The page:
The British Broadcast Corporation (BBC) is a Public Service Broadcaster (PSB). Therefore it is funded by the public through license fees if they own a television or radio, so it must serve the public, “The BBC must inform, educate and entertain”. It is the world’s largest broadcast corporation, founded in 1952, the BBC was the first national broadcasting corporation. The total income for the BBC was £3.7261 billion at the end of 2013 and their income from license fees was £5.066 billion, meaning the license fees made up a massive bulk (73%) of the overall income for 2013.  You need a licence to use any television receiving equipment such as a TV set, set-top box, video or DVD recorder, computer or mobile phone to watch or record TV. The annual cost of colour TV licence (set by the government) is currently £145.50. A black and white TV licence is £49. However the licence (whether colour or black and white) is free if you are 75 or over, and half-price if you are registered blind.

The Royal Charter- The current Royal Charter of the BBC runs until December 2016 and it outlines the purpose of the Public Broadcaster and the duties of the Trust and Executive board. It basically outlines what the BBC are meant to do for the public (rules and regulations). “The Royal Charter guarantees the editorial independence of the BBC and sets out its Public Purposes”.

The BBC has many priorities to help maintain it’s audience. One of their priorities is to improve the quality, variety and originality of new drama on BBC one (particularly in peak time). They also insure firm control of overall headcount, including continued reductions in the number of senior managers. They make sure they make tangible progress in reflecting better the diversity of the UK population in the BBC’s workforce and it’s output, in particular increasing the number of women on air. They try to pursue more partnerships with other cultural and creative organisations across the UK.

The BBC provides many services to the public:

They provide 9 interactive channels (some with separate HD option e.g. BBC 1 HD). They also provide 10 radio networks FM and digital, these are the main radio stations which can be accessed anywhere in Britain e.g. BBC Asian Network.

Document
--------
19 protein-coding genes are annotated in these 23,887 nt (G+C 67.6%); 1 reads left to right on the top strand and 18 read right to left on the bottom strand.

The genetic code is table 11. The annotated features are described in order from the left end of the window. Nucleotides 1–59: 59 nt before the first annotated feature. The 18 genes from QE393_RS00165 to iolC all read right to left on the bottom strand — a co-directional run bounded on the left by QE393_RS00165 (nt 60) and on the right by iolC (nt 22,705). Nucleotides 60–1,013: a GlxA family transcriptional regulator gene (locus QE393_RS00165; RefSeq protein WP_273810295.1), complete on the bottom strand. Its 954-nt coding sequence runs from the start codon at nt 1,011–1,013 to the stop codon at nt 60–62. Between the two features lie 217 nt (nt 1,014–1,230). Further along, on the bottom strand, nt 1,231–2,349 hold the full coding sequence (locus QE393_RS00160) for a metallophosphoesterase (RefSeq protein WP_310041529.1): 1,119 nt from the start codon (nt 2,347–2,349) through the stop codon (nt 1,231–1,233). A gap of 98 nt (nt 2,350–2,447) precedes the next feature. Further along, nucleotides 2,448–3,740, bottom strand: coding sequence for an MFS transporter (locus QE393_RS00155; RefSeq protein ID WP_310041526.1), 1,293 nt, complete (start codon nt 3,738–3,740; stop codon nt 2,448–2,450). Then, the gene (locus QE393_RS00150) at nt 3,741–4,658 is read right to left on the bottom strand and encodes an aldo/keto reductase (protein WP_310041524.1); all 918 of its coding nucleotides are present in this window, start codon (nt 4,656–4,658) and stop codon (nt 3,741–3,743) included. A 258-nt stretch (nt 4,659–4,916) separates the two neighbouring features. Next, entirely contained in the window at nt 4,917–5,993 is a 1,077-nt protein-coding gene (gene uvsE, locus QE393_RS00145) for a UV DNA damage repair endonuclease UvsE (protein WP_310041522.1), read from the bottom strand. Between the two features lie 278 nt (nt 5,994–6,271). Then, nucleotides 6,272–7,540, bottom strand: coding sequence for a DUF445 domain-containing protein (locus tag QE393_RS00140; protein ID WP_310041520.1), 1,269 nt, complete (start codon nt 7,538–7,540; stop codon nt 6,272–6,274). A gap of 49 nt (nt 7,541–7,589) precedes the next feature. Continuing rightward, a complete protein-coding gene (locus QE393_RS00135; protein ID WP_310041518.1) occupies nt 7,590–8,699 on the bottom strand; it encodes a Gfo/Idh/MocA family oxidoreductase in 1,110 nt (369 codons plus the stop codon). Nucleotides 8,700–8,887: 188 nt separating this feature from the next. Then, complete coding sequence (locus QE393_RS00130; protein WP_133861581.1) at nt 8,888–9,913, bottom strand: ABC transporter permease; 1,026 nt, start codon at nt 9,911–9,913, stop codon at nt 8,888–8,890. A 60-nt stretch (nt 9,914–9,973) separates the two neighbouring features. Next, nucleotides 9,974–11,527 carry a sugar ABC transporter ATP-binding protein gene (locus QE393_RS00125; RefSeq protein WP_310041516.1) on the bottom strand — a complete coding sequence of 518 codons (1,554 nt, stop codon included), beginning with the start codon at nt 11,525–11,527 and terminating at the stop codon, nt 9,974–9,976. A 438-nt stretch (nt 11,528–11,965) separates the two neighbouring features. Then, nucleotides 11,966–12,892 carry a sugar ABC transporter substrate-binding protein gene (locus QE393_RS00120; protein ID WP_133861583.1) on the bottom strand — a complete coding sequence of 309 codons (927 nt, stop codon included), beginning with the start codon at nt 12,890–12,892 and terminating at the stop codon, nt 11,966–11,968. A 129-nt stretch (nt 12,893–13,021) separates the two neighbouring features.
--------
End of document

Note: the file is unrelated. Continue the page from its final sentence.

They also offer more than 50 local TV and radio services, these are services which are only accessed in certain areas of Britain e.g. BBC News West Midlands and BBC WM. They also provide a playback service called BBC iPlayer, which is where you can play a programme from the BBC if you may have missed it etc. For example: If you missed an episode of Holby City you could play it from the iPlayer and catch up on it.

BBC Worldwide Limited is another service they provide and it is “the main commercial arm and a wholly owned subsidiary of the British Broadcasting Corporation”.  BBC worldwides’ aim is tosupport the BBC public service mission and to maximise profits on its behalf”. It achieves this by showing the BBC’s content around the world. By the end of 2013 the BBC had profits of £157.4m. They also offer BBC world service which is basically the same as BBC worldwide but it’s format is radio and not television.

The BBC has had many controversies, these include:

  • Political Bias– The BBC is often accused of being biased in the way they present their programmes. Mainly they are accused of being highly biased in their journalism. ““the BBC has compromised its impartiality by depending too heavily on sources from business, the media, law and order and politics.” Apparently other channels are much more accurate in their stories. “By contrast, ITV and Channel 4 make much greater use of sources from academia, medicine, science and non-governmental organisations.”
  • Phone-in Scandals– The BBC have gone through many phone-in scandals. An example of this was on 15th July 2006 during the BBC’s annual programme “Sport Relief.” Viewers were led to believe that a member of the public was part of a competition and won, whereas the caller was in fact a member of the production team. “The BBC has found evidence that this action was planned as a contingency in advance and that the physical infrastructure of the competition meant that it would have been impossible for it to be run as was described on air, and warnings about potential difficulties in conducting the competition were ignored”.
  • Blue Peter Cat Scandal– Miss Salmon held up the Blue Peter cat that viewers were asked to name in the poll in January last year. In this episode of Blue Peter the viewers were asked to vote for the name of the new cat. They had voted for the name Cookie in the website poll but Blue Peter staff secretly rejected that name and chose Socks instead. When that deception came to light last week, an apologetic BBC announced that
  • Ross/Brand affair– This occurred in 2008. Russell Brand and Jonathan Ross left messages on Andrew Sachs’s voicemail as “gratuitously offensive, humiliating and demeaning”. Over 18,000 people complained and the BBC was fined £150,000 by Ofcom in 2009 and the two comedians were suspended.
  • The Queen Documentary– The programme trailer showed the Queen in an exchange with photographer Annie Leibovitz, followed by a clip of her apparently walking off during portrait session. They apologised for being misleading and for providing false information. “The BBC would like to apologise to both the Queen and Annie Leibovitz for any upset this may have caused.



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